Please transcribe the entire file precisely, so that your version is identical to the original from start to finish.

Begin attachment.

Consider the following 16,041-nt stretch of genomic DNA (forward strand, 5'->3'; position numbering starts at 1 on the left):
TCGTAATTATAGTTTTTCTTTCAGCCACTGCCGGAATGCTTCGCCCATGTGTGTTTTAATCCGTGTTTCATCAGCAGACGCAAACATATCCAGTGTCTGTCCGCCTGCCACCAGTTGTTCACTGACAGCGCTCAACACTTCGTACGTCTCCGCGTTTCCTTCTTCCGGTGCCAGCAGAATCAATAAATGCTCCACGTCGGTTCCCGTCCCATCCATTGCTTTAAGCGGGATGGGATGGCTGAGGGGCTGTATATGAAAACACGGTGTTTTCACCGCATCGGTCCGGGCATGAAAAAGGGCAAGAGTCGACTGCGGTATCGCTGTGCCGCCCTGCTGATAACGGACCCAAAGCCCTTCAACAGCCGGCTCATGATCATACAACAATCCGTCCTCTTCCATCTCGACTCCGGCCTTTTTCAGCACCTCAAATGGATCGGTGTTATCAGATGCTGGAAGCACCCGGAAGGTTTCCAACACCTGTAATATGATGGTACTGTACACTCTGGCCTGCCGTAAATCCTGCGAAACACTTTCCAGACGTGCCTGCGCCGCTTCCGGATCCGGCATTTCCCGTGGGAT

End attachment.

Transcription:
Consider the following 16,041-nt stretch of genomic DNA (forward strand, 5'->3'; position numbering starts at 1 on the left):
TCGTAATTATAGTTTTTCTTTCAGCCACTGCCGGAATGCTTCGCCCATGTGTGTTTTAATCCGTGTTTCATCAGCAGACGCAAACATATCCAGTGTCTGTCCGCCTGCCACCAGTTGTTCACTGACAGCGCTCAACACTTCGTACGTCTCCGCGTTTCCTTCTTCCGGTGCCAGCAGAATCAATAAATGCTCCACGTCGGTTCCCGTCCCATCCATTGCTTTAAGCGGGATGGGATGGCTGAGGGGCTGTATATGAAAACACGGTGTTTTCACCGCATCGGTCCGGGCATGAAAAAGGGCAAGAGTCGACTGCGGTATCGCTGTGCCGCCCTGCTGATAACGGACCCAAAGCCCTTCAACAGCCGGCTCATGATCATACAACAATCCGTCCTCTTCCATCTCGACTCCGGCCTTTTTCAGCACCTCAAATGGATCGGTGTTATCAGATGCTGGAAGCACCCGGAAGGTTTCCAACACCTGTAATATGATGGTACTGTACACTCTGGCCTGCCGTAAATCCTGCGAAACACTTTCCAGACGTGCCTGCGCCGCTTCCGGATCCGGCATTTCCCGTGGGAT